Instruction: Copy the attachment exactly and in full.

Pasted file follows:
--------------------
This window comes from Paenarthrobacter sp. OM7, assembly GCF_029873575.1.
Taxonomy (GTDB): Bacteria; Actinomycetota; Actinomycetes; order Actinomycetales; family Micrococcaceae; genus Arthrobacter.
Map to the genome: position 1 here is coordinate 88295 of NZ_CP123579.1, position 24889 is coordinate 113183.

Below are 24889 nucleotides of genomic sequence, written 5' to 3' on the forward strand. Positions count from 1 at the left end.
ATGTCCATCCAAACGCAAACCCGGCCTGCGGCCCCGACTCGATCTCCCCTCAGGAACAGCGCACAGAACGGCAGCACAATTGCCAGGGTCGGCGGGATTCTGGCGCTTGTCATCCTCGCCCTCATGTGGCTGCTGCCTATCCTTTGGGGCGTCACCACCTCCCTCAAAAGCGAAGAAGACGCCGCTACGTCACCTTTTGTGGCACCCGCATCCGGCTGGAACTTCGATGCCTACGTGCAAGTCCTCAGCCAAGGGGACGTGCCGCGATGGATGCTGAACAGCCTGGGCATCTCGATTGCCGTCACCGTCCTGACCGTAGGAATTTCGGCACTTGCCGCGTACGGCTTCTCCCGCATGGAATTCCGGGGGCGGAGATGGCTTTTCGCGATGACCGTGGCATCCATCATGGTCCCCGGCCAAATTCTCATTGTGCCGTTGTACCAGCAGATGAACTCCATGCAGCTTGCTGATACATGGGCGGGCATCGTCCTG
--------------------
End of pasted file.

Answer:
This window comes from Paenarthrobacter sp. OM7, assembly GCF_029873575.1.
Taxonomy (GTDB): Bacteria; Actinomycetota; Actinomycetes; order Actinomycetales; family Micrococcaceae; genus Arthrobacter.
Map to the genome: position 1 here is coordinate 88295 of NZ_CP123579.1, position 24889 is coordinate 113183.

Below are 24889 nucleotides of genomic sequence, written 5' to 3' on the forward strand. Positions count from 1 at the left end.
ATGTCCATCCAAACGCAAACCCGGCCTGCGGCCCCGACTCGATCTCCCCTCAGGAACAGCGCACAGAACGGCAGCACAATTGCCAGGGTCGGCGGGATTCTGGCGCTTGTCATCCTCGCCCTCATGTGGCTGCTGCCTATCCTTTGGGGCGTCACCACCTCCCTCAAAAGCGAAGAAGACGCCGCTACGTCACCTTTTGTGGCACCCGCATCCGGCTGGAACTTCGATGCCTACGTGCAAGTCCTCAGCCAAGGGGACGTGCCGCGATGGATGCTGAACAGCCTGGGCATCTCGATTGCCGTCACCGTCCTGACCGTAGGAATTTCGGCACTTGCCGCGTACGGCTTCTCCCGCATGGAATTCCGGGGGCGGAGATGGCTTTTCGCGATGACCGTGGCATCCATCATGGTCCCCGGCCAAATTCTCATTGTGCCGTTGTACCAGCAGATGAACTCCATGCAGCTTGCTGATACATGGGCGGGCATCGTCCTG